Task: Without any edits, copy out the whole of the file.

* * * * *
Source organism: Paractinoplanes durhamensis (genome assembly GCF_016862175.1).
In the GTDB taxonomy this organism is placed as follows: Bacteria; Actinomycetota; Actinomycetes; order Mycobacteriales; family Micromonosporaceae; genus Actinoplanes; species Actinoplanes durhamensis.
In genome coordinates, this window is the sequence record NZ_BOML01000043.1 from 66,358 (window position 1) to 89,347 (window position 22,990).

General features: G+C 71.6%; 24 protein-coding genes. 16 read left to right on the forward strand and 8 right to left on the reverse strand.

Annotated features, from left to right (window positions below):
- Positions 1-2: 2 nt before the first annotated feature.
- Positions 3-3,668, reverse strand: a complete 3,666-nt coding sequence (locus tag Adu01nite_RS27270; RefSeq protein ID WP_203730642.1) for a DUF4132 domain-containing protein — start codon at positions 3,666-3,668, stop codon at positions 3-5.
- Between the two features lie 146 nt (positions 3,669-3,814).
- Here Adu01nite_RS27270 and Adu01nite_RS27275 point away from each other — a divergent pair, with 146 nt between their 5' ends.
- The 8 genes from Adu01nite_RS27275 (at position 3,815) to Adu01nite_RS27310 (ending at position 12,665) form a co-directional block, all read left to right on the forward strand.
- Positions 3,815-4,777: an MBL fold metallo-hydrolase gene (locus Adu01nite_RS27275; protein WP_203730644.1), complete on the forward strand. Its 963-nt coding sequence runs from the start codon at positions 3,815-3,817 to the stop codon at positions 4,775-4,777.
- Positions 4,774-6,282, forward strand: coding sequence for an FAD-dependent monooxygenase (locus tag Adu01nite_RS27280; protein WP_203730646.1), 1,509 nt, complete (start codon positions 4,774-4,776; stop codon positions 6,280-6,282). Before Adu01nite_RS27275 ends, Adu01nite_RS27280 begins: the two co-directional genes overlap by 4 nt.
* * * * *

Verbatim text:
Source organism: Paractinoplanes durhamensis (genome assembly GCF_016862175.1).
In the GTDB taxonomy this organism is placed as follows: Bacteria; Actinomycetota; Actinomycetes; order Mycobacteriales; family Micromonosporaceae; genus Actinoplanes; species Actinoplanes durhamensis.
In genome coordinates, this window is the sequence record NZ_BOML01000043.1 from 66,358 (window position 1) to 89,347 (window position 22,990).

General features: G+C 71.6%; 24 protein-coding genes. 16 read left to right on the forward strand and 8 right to left on the reverse strand.

Annotated features, from left to right (window positions below):
- Positions 1-2: 2 nt before the first annotated feature.
- Positions 3-3,668, reverse strand: a complete 3,666-nt coding sequence (locus tag Adu01nite_RS27270; RefSeq protein ID WP_203730642.1) for a DUF4132 domain-containing protein — start codon at positions 3,666-3,668, stop codon at positions 3-5.
- Between the two features lie 146 nt (positions 3,669-3,814).
- Here Adu01nite_RS27270 and Adu01nite_RS27275 point away from each other — a divergent pair, with 146 nt between their 5' ends.
- The 8 genes from Adu01nite_RS27275 (at position 3,815) to Adu01nite_RS27310 (ending at position 12,665) form a co-directional block, all read left to right on the forward strand.
- Positions 3,815-4,777: an MBL fold metallo-hydrolase gene (locus Adu01nite_RS27275; protein WP_203730644.1), complete on the forward strand. Its 963-nt coding sequence runs from the start codon at positions 3,815-3,817 to the stop codon at positions 4,775-4,777.
- Positions 4,774-6,282, forward strand: coding sequence for an FAD-dependent monooxygenase (locus tag Adu01nite_RS27280; protein WP_203730646.1), 1,509 nt, complete (start codon positions 4,774-4,776; stop codon positions 6,280-6,282). Before Adu01nite_RS27275 ends, Adu01nite_RS27280 begins: the two co-directional genes overlap by 4 nt.